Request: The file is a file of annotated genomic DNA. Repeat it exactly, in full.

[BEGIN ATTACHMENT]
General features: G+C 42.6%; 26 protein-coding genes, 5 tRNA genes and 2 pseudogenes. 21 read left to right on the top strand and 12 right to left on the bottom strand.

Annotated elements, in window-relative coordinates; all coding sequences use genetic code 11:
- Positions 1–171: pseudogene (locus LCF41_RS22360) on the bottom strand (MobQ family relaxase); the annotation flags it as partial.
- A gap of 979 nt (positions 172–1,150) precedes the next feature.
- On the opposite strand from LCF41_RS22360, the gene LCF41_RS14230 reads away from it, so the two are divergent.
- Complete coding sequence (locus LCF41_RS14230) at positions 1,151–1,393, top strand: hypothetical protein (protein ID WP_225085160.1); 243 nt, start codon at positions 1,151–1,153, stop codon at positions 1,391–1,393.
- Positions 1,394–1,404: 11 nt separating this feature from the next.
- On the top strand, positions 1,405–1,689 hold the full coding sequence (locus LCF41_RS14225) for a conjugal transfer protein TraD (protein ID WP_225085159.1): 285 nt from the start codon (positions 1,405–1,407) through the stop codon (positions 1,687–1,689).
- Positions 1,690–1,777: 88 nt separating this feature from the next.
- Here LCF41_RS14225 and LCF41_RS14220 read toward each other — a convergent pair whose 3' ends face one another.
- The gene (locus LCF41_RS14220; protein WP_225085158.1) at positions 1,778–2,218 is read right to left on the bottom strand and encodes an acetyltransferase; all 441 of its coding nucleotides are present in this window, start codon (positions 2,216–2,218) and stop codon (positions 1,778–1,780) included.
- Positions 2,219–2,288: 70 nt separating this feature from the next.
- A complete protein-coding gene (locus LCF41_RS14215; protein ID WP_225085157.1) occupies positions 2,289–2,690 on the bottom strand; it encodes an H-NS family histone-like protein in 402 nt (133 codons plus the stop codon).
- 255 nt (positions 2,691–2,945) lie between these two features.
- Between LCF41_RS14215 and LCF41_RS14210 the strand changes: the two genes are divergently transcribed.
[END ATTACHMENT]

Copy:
General features: G+C 42.6%; 26 protein-coding genes, 5 tRNA genes and 2 pseudogenes. 21 read left to right on the top strand and 12 right to left on the bottom strand.

Annotated elements, in window-relative coordinates; all coding sequences use genetic code 11:
- Positions 1–171: pseudogene (locus LCF41_RS22360) on the bottom strand (MobQ family relaxase); the annotation flags it as partial.
- A gap of 979 nt (positions 172–1,150) precedes the next feature.
- On the opposite strand from LCF41_RS22360, the gene LCF41_RS14230 reads away from it, so the two are divergent.
- Complete coding sequence (locus LCF41_RS14230) at positions 1,151–1,393, top strand: hypothetical protein (protein ID WP_225085160.1); 243 nt, start codon at positions 1,151–1,153, stop codon at positions 1,391–1,393.
- Positions 1,394–1,404: 11 nt separating this feature from the next.
- On the top strand, positions 1,405–1,689 hold the full coding sequence (locus LCF41_RS14225) for a conjugal transfer protein TraD (protein ID WP_225085159.1): 285 nt from the start codon (positions 1,405–1,407) through the stop codon (positions 1,687–1,689).
- Positions 1,690–1,777: 88 nt separating this feature from the next.
- Here LCF41_RS14225 and LCF41_RS14220 read toward each other — a convergent pair whose 3' ends face one another.
- The gene (locus LCF41_RS14220; protein WP_225085158.1) at positions 1,778–2,218 is read right to left on the bottom strand and encodes an acetyltransferase; all 441 of its coding nucleotides are present in this window, start codon (positions 2,216–2,218) and stop codon (positions 1,778–1,780) included.
- Positions 2,219–2,288: 70 nt separating this feature from the next.
- A complete protein-coding gene (locus LCF41_RS14215; protein ID WP_225085157.1) occupies positions 2,289–2,690 on the bottom strand; it encodes an H-NS family histone-like protein in 402 nt (133 codons plus the stop codon).
- 255 nt (positions 2,691–2,945) lie between these two features.
- Between LCF41_RS14215 and LCF41_RS14210 the strand changes: the two genes are divergently transcribed.